It could happen to you
The Cobra Patrol’s chicken pot pie, impressively prepared in a Dutch oven and graciously shared with the adult patrol, looked delicious. It tasted pretty good, too. Several hours later, though, it hits you. And by “it,” we mean a food-borne illness that causes vomiting, fever, diarrhea or abdominal cramps.
What went wrong
It’s difficult to know for sure, but perhaps the chicken had spoiled or wasn’t fully cooked. Or maybe someone preparing the food was sick and forgot to wash his or her hands. Perhaps the food was prepared on an unclean surface or with dirty cookware or utensils.
While food-borne illnesses can strike at any time, they’re most common during the summer. When temperatures rise, it becomes tougher to keep fresh food from getting dangerously warm. Encourage your Scouts to keep their meals — and themselves — safe by following the three C’s: keep it Cold, keep it Clean and Cook it thoroughly.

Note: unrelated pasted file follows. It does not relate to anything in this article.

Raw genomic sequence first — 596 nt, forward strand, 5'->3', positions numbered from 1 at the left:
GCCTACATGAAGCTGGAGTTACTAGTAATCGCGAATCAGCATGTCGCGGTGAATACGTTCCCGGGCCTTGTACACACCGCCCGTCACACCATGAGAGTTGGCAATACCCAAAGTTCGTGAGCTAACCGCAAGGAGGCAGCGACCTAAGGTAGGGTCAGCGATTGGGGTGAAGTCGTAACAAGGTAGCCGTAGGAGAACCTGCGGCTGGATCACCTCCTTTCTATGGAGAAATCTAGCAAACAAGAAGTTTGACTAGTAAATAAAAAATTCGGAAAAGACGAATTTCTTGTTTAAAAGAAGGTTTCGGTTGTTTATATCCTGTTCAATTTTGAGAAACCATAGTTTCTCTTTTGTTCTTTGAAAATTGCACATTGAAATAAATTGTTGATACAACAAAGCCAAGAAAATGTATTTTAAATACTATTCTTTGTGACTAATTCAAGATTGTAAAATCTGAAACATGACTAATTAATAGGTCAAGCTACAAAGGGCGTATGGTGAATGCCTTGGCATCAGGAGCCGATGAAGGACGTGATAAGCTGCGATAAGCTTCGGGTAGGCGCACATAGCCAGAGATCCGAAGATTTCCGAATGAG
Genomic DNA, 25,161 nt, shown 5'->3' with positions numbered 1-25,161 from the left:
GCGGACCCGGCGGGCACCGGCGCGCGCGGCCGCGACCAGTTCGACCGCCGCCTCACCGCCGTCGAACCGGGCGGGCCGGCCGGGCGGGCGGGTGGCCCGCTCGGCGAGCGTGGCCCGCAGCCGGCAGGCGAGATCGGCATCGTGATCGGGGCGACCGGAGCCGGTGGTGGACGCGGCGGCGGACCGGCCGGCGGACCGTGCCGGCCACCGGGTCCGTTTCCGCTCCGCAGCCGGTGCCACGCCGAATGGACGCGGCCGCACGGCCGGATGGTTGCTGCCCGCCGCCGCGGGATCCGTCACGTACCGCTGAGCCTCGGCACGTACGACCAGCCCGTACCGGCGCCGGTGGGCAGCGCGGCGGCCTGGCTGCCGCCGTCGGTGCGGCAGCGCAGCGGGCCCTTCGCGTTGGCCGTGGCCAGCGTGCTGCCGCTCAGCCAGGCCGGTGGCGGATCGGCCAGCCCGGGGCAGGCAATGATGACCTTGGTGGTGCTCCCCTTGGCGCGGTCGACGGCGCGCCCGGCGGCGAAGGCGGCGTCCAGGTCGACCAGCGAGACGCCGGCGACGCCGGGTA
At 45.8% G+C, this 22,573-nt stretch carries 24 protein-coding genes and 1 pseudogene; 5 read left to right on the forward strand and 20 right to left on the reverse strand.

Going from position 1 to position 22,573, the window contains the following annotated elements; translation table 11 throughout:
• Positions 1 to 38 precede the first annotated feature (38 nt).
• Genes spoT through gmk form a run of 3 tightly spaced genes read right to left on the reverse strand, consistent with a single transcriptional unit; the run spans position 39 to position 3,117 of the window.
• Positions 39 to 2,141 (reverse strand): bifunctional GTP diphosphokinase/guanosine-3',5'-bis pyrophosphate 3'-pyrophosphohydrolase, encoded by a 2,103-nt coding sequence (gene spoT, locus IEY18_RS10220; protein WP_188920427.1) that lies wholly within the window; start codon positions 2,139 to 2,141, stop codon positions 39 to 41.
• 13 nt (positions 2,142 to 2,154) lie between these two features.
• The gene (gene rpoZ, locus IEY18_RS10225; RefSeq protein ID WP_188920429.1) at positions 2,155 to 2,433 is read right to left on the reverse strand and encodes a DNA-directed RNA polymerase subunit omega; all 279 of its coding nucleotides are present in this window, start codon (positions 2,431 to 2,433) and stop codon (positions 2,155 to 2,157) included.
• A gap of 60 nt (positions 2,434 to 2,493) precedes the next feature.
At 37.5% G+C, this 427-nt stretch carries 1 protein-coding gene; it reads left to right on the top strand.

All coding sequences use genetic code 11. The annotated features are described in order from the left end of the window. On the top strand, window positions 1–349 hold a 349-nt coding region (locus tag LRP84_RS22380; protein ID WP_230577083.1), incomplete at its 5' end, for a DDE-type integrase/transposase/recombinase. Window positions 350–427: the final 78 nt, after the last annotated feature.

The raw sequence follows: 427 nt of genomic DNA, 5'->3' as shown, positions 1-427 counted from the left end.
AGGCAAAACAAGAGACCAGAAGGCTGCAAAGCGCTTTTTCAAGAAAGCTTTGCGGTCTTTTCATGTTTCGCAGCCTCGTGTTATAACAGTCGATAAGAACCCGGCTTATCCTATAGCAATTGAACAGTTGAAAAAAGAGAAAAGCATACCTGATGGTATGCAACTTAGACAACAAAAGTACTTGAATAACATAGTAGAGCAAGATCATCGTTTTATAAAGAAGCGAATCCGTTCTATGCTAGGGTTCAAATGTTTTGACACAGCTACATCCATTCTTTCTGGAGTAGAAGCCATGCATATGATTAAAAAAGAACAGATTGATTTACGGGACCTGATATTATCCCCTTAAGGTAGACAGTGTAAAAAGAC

Remember that everyone should wash their hands thoroughly with soap before, during and after preparing food, scrubbing them for at least 20 seconds. You should wash your hands also after using the toilet, blowing your nose and treating a cut.
If food poisoning symptoms progress into signs of dehydration, bloody bodily fluids or extreme pain, seek professional medical help.
Before your next campout, take our quiz to test your food-safety smarts.
Anyone who takes this quiz below will be entered to win a $100 scoutshop.org gift card. (Contest has ended as of May 1, 2018 — but you can still test your knowledge by taking the quiz. Take other quizzes here.)
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